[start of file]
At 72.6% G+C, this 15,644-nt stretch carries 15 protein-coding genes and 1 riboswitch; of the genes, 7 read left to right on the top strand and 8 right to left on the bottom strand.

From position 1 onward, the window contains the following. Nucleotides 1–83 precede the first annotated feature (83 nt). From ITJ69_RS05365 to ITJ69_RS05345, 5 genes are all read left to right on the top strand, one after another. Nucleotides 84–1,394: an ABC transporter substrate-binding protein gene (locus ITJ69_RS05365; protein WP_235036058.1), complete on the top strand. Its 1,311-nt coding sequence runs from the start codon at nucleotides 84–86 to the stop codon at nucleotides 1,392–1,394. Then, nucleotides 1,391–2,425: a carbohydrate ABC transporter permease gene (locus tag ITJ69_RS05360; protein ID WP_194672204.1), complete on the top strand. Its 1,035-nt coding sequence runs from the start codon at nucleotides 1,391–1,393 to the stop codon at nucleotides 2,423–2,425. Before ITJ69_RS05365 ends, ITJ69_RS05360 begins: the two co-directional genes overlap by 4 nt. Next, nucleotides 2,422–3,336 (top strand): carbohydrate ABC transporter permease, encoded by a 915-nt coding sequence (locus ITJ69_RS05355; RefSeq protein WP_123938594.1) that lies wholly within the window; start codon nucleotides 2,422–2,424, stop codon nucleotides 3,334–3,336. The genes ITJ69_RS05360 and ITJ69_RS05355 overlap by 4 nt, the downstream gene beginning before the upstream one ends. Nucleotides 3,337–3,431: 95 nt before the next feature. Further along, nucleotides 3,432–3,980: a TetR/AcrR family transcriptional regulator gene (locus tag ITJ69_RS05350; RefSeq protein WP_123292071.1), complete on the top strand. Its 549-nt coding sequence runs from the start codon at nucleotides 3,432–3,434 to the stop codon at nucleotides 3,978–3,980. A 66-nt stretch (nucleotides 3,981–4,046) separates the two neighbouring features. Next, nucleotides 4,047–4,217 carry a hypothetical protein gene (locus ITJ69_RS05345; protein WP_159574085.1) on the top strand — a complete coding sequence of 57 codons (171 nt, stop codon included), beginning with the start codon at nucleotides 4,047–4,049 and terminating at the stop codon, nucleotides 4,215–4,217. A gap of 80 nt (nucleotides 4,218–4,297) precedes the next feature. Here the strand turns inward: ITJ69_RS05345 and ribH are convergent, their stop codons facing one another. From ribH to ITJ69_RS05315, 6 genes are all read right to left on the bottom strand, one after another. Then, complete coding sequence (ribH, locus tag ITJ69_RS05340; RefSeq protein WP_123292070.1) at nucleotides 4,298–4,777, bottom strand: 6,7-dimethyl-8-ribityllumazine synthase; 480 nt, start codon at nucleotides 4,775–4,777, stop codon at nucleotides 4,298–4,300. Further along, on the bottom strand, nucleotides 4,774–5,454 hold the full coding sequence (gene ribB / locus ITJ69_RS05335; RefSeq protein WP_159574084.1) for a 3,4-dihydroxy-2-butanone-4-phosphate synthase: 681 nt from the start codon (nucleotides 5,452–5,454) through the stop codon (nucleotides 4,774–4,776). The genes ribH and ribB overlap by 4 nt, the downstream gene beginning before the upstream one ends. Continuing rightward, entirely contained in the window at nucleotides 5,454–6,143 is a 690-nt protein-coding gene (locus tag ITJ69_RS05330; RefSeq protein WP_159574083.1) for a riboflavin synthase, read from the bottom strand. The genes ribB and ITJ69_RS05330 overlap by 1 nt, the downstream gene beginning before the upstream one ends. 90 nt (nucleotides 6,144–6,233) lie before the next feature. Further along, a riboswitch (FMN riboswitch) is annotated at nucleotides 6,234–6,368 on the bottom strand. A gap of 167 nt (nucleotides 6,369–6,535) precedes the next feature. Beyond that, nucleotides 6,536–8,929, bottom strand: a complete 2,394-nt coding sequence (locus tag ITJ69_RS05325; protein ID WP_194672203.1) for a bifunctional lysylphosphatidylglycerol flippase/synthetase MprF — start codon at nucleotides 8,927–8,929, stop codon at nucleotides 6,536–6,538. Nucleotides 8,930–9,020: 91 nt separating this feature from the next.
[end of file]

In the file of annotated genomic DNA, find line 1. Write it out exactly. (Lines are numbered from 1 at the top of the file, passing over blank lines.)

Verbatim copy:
At 72.6% G+C, this 15,644-nt stretch carries 15 protein-coding genes and 1 riboswitch; of the genes, 7 read left to right on the top strand and 8 right to left on the bottom strand.